How Streamlined Inventory Management Keeps Vaccines & Earnings Flowing

November 1, 2021

Steven A. Shapiro, M.D., of Pediatric Medical Associates in Germantown, Pa., runs a robust vaccine program, actively treating up to 5,000 children a year. Dr. Shapiro saw that his vaccine program was delivering a reasonable profit but suspected that overhead costs—both time and capital—were eating into those profits. And even after making the sizable investment required to keep his refrigerators stocked, he was often disappointed to find that he still didn’t have the vaccines he needed on hand at the point of care.

When Dr. Shapiro was first introduced to VaxCare in 2010, he was intrigued but wary: Cost-free, always-available vaccines and automated billing sounded too good to be true. Eleven years later, Dr. Shapiro now serves as VaxCare’s Pennsylvania Medical Director. He’s a true believer in VaxCare’s ability to reduce supply-side headaches and staff time, all while boosting program profitability.

Patient Care or Small Business?

For Dr. Shapiro, providing great patient care and running a financially sound business have always been inextricable—you can’t achieve one without the other. But vaccines never quite added up in this equation: They’re integral to pediatric care but also expensive and cumbersome. Vaccines require significant cash outlay on the front end, with complex, error-prone recording and billing structures on the back end. Dr. Shapiro never felt the system was working as smoothly as it should.

“The cash flow sequence was one part of it. Maintaining an adequate supply. The money never worked. That’s my point. The money never worked. At least for this office.”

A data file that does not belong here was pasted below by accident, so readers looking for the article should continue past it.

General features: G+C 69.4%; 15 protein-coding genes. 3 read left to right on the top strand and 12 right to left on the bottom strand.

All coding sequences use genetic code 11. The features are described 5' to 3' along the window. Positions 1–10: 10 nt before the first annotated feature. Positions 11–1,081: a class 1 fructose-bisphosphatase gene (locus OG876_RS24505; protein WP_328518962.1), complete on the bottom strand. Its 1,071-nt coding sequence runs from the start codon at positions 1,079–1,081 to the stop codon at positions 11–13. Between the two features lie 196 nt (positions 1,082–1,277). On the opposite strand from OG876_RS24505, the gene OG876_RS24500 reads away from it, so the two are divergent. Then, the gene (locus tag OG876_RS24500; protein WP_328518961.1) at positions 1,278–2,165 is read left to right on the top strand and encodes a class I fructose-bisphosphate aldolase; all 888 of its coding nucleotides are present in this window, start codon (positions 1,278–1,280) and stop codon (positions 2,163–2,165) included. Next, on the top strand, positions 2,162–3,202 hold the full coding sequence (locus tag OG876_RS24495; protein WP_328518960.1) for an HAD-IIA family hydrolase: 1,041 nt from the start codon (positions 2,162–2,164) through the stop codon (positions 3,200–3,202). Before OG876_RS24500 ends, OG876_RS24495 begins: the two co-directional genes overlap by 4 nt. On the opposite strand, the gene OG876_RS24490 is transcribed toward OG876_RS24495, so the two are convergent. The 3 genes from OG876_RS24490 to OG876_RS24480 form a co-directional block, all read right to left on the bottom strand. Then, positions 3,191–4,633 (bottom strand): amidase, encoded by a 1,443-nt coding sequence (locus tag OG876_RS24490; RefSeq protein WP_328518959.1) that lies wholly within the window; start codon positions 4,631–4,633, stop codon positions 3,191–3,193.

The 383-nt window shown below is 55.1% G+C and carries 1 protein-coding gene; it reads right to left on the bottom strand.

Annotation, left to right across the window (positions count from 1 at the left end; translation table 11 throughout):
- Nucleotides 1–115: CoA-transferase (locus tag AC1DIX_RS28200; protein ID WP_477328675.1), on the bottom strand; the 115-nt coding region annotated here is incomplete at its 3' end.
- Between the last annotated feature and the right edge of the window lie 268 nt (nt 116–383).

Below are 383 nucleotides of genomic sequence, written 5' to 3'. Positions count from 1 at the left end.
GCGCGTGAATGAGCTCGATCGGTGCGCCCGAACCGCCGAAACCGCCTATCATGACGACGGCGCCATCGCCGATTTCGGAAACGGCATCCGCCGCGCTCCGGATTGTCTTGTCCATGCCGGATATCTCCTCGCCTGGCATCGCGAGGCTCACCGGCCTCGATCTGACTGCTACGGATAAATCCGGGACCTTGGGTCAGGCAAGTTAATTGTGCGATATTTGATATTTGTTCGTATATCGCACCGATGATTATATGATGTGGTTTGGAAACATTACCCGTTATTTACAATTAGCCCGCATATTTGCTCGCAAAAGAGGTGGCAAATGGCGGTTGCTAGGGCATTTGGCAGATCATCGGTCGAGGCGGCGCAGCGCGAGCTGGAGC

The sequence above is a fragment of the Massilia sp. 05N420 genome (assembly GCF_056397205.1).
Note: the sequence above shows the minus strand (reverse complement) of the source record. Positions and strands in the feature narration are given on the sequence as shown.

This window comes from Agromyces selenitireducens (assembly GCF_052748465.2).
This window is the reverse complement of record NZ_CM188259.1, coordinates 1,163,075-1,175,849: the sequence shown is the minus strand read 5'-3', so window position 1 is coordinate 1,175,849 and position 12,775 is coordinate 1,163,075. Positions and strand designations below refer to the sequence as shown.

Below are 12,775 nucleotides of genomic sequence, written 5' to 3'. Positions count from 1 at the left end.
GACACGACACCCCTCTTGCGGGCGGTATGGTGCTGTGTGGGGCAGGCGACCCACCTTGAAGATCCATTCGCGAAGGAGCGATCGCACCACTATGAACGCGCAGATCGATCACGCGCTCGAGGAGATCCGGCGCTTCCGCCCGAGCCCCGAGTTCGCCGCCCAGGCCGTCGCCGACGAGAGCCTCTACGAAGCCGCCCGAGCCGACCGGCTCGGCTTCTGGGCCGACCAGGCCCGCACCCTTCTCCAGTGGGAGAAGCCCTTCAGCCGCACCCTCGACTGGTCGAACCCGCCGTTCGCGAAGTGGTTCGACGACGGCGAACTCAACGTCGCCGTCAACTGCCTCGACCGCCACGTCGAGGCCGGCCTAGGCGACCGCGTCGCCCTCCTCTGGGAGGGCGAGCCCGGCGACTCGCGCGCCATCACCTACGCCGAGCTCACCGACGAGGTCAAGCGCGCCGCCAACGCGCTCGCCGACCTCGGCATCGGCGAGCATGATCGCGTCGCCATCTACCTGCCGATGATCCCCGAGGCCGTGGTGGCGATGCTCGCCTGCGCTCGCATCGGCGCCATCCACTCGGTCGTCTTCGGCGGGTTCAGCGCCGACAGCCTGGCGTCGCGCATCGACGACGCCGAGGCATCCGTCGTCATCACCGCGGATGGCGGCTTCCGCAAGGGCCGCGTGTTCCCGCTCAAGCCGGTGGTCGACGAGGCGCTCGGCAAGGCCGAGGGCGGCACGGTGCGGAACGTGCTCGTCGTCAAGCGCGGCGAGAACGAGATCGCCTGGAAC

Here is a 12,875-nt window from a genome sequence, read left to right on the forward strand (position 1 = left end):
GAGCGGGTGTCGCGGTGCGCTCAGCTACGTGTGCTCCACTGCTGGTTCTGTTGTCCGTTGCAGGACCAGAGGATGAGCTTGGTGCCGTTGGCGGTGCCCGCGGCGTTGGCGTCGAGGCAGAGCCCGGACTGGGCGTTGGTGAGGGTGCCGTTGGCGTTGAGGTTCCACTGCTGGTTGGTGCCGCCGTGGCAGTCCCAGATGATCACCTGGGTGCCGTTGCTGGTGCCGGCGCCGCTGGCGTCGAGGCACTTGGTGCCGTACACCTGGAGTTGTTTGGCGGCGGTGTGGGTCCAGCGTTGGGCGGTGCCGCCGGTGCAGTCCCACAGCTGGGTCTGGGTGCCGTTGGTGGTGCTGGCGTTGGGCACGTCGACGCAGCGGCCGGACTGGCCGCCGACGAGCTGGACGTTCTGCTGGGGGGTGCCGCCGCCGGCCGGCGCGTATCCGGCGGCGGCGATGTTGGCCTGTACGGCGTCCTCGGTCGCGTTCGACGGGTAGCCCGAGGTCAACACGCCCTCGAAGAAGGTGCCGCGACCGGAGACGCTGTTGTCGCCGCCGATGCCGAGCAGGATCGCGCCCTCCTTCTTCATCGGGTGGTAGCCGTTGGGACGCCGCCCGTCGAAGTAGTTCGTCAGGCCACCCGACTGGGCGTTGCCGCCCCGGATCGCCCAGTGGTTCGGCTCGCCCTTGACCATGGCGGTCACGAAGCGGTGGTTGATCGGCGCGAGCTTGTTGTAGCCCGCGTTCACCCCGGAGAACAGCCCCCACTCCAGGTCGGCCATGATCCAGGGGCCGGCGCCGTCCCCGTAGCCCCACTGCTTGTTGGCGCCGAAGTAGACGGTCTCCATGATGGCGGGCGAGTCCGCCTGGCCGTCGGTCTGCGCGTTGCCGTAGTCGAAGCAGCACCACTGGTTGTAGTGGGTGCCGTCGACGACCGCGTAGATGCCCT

Outsourcing Vaccine Overhead

When Pediatric Medical Associates first partnered with VaxCare in 2010, flu was the only product VaxCare managed. Still, the improvements were nearly instantaneous: Both Dr. Shapiro and his staff were thrilled to see reduced overhead and time spent on paperwork.

Working with a company that is competent and capable of managing the responsibility for vaccine management and delivery is a huge success for us.

As VaxCare expanded, so did our partnership with Dr. Shapiro’s office. Today, VaxCare provides all regularly scheduled vaccines as recommended by the ACIP—and manages Pediatric Medical Associates’ entire vaccine program. With inventory management, billing, and insurance monitoring out of the way, staff can spend more time on patient care. VaxCare also puts supply-chain concerns to rest, and now Dr. Shapiro and his staff know that they’ll always have every vaccine they need on hand. “My favorite part of the day is when the vaccine containers [from VaxCare] arrive. I know we’re all set,” Dr. Shapiro says. “And that’s a good feeling.”

Increasing Profit Margin

Before VaxCare, Dr. Shapiro’s practice fell within the typical range for vaccine program profit margin (17-26%), but the corresponding overhead costs nearly wiped those profits out. After analyzing the effectiveness of his vaccine practice in 2019, Dr. Shapiro reported a true 31.4% profit margin on vaccines with no hidden overhead costs in that number.

What we’re getting from VaxCare is an opportunity to never miss an opportunity.

“It’s a partnership that makes sense from a pure business perspective,” Dr. Shapiro says. “What we’re getting from VaxCare is an opportunity to not miss an opportunity to vaccinate children and young adults, and also to be able to make a good margin well within and above the projected ranges for the economics of a pediatric practice.”

Over the course of our 11-year partnership, Pediatric Medical Associates has grown year over year, and VaxCare has partnered with it every step of the way. We are proud to help Dr. Shapiro spend more time on patient care while improving his business—a win-win for patients and staff.

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Interested in learning more about how VaxCare can help your practice with inventory management, billing, and insurance monitoring so you can spend more time on patient care? Drop us a line to schedule a quick overview call.

November 1, 2021